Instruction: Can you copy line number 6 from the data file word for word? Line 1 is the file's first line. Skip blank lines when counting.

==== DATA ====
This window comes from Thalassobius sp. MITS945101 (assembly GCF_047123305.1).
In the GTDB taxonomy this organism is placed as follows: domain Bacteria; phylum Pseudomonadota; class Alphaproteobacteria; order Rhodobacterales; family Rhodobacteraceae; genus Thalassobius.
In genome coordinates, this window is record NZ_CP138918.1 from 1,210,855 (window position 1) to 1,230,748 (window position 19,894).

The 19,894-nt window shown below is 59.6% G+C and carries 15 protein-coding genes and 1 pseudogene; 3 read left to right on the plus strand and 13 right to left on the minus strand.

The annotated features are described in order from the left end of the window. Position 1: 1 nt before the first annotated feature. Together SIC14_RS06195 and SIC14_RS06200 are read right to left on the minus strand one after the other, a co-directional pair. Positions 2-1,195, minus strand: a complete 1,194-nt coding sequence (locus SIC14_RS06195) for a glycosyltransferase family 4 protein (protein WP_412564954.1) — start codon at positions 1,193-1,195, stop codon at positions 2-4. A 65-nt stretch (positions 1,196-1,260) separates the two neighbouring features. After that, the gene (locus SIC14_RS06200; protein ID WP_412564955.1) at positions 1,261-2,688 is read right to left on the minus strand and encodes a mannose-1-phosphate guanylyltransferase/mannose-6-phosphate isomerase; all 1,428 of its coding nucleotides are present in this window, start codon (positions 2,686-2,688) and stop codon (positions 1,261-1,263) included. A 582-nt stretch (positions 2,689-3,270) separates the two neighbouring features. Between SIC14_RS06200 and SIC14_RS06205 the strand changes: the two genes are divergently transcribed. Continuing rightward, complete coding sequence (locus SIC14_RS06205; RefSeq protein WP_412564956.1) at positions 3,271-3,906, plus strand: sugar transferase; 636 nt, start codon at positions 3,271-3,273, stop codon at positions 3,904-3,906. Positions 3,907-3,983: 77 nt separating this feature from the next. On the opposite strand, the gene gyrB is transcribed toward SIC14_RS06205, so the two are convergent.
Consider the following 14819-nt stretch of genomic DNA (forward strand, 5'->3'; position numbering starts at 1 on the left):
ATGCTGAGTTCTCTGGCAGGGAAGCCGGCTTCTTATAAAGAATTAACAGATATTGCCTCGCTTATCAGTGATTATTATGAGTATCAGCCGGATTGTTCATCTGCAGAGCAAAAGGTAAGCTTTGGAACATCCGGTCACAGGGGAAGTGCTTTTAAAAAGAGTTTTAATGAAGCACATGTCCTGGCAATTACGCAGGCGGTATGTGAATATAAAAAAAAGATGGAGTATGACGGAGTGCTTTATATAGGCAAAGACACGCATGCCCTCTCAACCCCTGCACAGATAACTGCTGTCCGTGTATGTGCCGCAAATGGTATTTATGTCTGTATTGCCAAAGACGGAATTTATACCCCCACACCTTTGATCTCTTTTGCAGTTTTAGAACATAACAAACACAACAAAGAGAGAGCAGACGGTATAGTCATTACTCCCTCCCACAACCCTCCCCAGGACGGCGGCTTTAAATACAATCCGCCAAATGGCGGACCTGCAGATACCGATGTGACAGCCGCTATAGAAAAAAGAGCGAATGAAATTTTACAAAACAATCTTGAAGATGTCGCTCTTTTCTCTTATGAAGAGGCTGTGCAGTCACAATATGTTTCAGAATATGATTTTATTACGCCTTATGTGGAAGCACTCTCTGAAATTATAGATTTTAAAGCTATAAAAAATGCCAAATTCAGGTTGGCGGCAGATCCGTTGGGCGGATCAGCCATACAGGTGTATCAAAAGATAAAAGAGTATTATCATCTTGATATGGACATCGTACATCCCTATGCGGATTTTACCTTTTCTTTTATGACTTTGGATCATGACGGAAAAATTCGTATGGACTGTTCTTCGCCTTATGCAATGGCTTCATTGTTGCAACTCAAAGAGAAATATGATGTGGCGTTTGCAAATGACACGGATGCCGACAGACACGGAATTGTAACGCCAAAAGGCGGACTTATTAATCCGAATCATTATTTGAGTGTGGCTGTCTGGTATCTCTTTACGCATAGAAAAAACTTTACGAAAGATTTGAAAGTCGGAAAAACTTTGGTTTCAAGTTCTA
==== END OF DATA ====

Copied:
Consider the following 14819-nt stretch of genomic DNA (forward strand, 5'->3'; position numbering starts at 1 on the left):